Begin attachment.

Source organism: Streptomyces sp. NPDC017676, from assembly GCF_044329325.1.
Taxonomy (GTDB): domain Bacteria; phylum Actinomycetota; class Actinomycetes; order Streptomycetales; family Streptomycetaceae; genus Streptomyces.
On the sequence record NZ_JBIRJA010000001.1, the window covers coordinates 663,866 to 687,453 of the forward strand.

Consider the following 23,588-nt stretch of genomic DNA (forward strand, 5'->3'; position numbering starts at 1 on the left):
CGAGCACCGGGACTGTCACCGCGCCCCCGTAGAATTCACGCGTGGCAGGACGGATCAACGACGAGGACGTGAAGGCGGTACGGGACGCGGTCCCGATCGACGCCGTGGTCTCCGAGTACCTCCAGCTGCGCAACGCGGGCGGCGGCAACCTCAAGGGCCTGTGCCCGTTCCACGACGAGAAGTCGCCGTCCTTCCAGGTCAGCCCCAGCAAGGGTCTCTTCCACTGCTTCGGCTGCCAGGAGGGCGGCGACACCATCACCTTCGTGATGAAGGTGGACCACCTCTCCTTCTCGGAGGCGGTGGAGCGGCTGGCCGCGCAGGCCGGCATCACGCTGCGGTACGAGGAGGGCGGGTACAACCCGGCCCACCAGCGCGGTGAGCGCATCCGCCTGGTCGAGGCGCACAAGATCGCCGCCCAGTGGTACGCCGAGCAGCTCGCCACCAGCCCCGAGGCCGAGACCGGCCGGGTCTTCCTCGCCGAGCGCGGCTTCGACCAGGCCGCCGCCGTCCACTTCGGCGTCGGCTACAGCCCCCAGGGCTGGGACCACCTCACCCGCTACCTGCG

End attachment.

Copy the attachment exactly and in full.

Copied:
Source organism: Streptomyces sp. NPDC017676, from assembly GCF_044329325.1.
Taxonomy (GTDB): domain Bacteria; phylum Actinomycetota; class Actinomycetes; order Streptomycetales; family Streptomycetaceae; genus Streptomyces.
On the sequence record NZ_JBIRJA010000001.1, the window covers coordinates 663,866 to 687,453 of the forward strand.

Consider the following 23,588-nt stretch of genomic DNA (forward strand, 5'->3'; position numbering starts at 1 on the left):
CGAGCACCGGGACTGTCACCGCGCCCCCGTAGAATTCACGCGTGGCAGGACGGATCAACGACGAGGACGTGAAGGCGGTACGGGACGCGGTCCCGATCGACGCCGTGGTCTCCGAGTACCTCCAGCTGCGCAACGCGGGCGGCGGCAACCTCAAGGGCCTGTGCCCGTTCCACGACGAGAAGTCGCCGTCCTTCCAGGTCAGCCCCAGCAAGGGTCTCTTCCACTGCTTCGGCTGCCAGGAGGGCGGCGACACCATCACCTTCGTGATGAAGGTGGACCACCTCTCCTTCTCGGAGGCGGTGGAGCGGCTGGCCGCGCAGGCCGGCATCACGCTGCGGTACGAGGAGGGCGGGTACAACCCGGCCCACCAGCGCGGTGAGCGCATCCGCCTGGTCGAGGCGCACAAGATCGCCGCCCAGTGGTACGCCGAGCAGCTCGCCACCAGCCCCGAGGCCGAGACCGGCCGGGTCTTCCTCGCCGAGCGCGGCTTCGACCAGGCCGCCGCCGTCCACTTCGGCGTCGGCTACAGCCCCCAGGGCTGGGACCACCTCACCCGCTACCTGCG